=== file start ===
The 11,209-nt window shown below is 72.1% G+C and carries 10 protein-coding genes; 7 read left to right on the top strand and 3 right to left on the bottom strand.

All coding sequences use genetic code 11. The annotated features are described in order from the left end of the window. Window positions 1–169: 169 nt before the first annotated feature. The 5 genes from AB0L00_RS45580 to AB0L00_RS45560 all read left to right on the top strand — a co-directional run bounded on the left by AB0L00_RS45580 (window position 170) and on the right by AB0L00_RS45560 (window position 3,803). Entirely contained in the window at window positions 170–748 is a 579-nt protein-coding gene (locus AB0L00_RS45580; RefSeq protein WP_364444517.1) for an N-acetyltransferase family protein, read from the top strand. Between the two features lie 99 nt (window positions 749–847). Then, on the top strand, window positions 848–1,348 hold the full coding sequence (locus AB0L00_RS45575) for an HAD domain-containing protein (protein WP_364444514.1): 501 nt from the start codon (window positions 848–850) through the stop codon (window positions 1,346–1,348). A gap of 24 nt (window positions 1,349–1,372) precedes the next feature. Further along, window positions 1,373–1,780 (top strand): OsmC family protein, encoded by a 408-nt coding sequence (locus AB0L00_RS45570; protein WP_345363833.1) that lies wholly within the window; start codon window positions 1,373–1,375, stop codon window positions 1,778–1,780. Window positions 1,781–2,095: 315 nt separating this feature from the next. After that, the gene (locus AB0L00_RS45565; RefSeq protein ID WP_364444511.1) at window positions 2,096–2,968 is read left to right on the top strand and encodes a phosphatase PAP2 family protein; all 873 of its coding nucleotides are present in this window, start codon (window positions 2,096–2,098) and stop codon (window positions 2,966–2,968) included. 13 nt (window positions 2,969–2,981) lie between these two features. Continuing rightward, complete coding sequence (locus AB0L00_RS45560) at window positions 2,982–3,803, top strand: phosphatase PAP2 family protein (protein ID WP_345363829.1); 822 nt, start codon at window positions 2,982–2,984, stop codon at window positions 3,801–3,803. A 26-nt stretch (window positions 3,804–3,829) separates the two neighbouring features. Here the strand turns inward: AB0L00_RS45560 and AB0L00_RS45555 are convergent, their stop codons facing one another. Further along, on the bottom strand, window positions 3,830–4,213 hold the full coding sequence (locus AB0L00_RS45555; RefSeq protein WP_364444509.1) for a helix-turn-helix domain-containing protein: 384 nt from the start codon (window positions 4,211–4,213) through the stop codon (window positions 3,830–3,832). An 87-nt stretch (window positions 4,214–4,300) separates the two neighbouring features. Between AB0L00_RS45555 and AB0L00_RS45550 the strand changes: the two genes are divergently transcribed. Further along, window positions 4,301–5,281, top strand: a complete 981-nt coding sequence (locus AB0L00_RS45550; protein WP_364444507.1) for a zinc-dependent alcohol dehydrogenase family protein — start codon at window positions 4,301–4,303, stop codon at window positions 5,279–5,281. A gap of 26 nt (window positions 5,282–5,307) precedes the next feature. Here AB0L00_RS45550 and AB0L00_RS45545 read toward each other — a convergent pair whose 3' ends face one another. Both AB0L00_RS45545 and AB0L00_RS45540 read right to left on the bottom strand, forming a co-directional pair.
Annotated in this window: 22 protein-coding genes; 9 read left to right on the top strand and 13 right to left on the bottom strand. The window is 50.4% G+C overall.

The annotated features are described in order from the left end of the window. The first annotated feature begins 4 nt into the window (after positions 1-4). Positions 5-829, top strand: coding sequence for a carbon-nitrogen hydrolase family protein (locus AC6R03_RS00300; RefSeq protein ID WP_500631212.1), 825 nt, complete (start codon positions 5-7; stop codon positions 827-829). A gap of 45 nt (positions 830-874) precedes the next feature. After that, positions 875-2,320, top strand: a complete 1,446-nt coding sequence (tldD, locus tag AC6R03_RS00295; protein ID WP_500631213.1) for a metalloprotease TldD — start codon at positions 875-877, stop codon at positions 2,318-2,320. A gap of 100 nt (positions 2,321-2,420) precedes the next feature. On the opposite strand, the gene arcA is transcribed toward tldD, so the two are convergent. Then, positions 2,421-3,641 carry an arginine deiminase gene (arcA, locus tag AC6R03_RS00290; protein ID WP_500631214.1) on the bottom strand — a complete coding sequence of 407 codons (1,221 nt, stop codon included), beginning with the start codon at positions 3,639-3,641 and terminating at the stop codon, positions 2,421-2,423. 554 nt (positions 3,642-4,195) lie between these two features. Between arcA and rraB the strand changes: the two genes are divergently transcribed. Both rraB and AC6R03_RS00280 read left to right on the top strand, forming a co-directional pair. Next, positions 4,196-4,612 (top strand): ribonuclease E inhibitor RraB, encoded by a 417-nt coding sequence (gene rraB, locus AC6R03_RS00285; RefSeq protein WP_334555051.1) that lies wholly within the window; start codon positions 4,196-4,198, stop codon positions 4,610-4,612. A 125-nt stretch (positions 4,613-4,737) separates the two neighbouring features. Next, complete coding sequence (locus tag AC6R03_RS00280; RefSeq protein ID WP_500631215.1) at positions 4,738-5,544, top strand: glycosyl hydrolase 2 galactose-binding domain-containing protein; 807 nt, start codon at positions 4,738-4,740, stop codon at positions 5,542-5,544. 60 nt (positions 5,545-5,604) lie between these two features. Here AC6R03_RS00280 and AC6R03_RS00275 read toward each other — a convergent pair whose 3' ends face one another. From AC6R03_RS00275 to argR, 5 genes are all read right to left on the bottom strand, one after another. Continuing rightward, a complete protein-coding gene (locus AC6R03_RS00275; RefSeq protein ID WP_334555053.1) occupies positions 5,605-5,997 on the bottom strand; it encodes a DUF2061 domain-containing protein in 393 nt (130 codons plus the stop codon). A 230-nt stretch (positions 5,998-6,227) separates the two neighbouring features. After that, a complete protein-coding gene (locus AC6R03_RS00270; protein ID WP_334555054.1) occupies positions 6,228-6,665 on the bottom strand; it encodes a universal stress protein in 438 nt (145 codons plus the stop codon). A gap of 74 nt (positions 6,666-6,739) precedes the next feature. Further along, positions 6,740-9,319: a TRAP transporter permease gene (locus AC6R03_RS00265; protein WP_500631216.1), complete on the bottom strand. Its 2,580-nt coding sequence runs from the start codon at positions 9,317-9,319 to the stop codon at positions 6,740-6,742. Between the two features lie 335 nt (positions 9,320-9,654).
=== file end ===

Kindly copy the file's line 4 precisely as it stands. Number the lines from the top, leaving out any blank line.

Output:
The annotated features are described in order from the left end of the window. The first annotated feature begins 4 nt into the window (after positions 1-4). Positions 5-829, top strand: coding sequence for a carbon-nitrogen hydrolase family protein (locus AC6R03_RS00300; RefSeq protein ID WP_500631212.1), 825 nt, complete (start codon positions 5-7; stop codon positions 827-829). A gap of 45 nt (positions 830-874) precedes the next feature. After that, positions 875-2,320, top strand: a complete 1,446-nt coding sequence (tldD, locus tag AC6R03_RS00295; protein ID WP_500631213.1) for a metalloprotease TldD — start codon at positions 875-877, stop codon at positions 2,318-2,320. A gap of 100 nt (positions 2,321-2,420) precedes the next feature. On the opposite strand, the gene arcA is transcribed toward tldD, so the two are convergent. Then, positions 2,421-3,641 carry an arginine deiminase gene (arcA, locus tag AC6R03_RS00290; protein ID WP_500631214.1) on the bottom strand — a complete coding sequence of 407 codons (1,221 nt, stop codon included), beginning with the start codon at positions 3,639-3,641 and terminating at the stop codon, positions 2,421-2,423. 554 nt (positions 3,642-4,195) lie between these two features. Between arcA and rraB the strand changes: the two genes are divergently transcribed. Both rraB and AC6R03_RS00280 read left to right on the top strand, forming a co-directional pair. Next, positions 4,196-4,612 (top strand): ribonuclease E inhibitor RraB, encoded by a 417-nt coding sequence (gene rraB, locus AC6R03_RS00285; RefSeq protein WP_334555051.1) that lies wholly within the window; start codon positions 4,196-4,198, stop codon positions 4,610-4,612. A 125-nt stretch (positions 4,613-4,737) separates the two neighbouring features. Next, complete coding sequence (locus tag AC6R03_RS00280; RefSeq protein ID WP_500631215.1) at positions 4,738-5,544, top strand: glycosyl hydrolase 2 galactose-binding domain-containing protein; 807 nt, start codon at positions 4,738-4,740, stop codon at positions 5,542-5,544. 60 nt (positions 5,545-5,604) lie between these two features. Here AC6R03_RS00280 and AC6R03_RS00275 read toward each other — a convergent pair whose 3' ends face one another. From AC6R03_RS00275 to argR, 5 genes are all read right to left on the bottom strand, one after another. Continuing rightward, a complete protein-coding gene (locus AC6R03_RS00275; RefSeq protein ID WP_334555053.1) occupies positions 5,605-5,997 on the bottom strand; it encodes a DUF2061 domain-containing protein in 393 nt (130 codons plus the stop codon). A 230-nt stretch (positions 5,998-6,227) separates the two neighbouring features. After that, a complete protein-coding gene (locus AC6R03_RS00270; protein ID WP_334555054.1) occupies positions 6,228-6,665 on the bottom strand; it encodes a universal stress protein in 438 nt (145 codons plus the stop codon). A gap of 74 nt (positions 6,666-6,739) precedes the next feature. Further along, positions 6,740-9,319: a TRAP transporter permease gene (locus AC6R03_RS00265; protein WP_500631216.1), complete on the bottom strand. Its 2,580-nt coding sequence runs from the start codon at positions 9,317-9,319 to the stop codon at positions 6,740-6,742. Between the two features lie 335 nt (positions 9,320-9,654).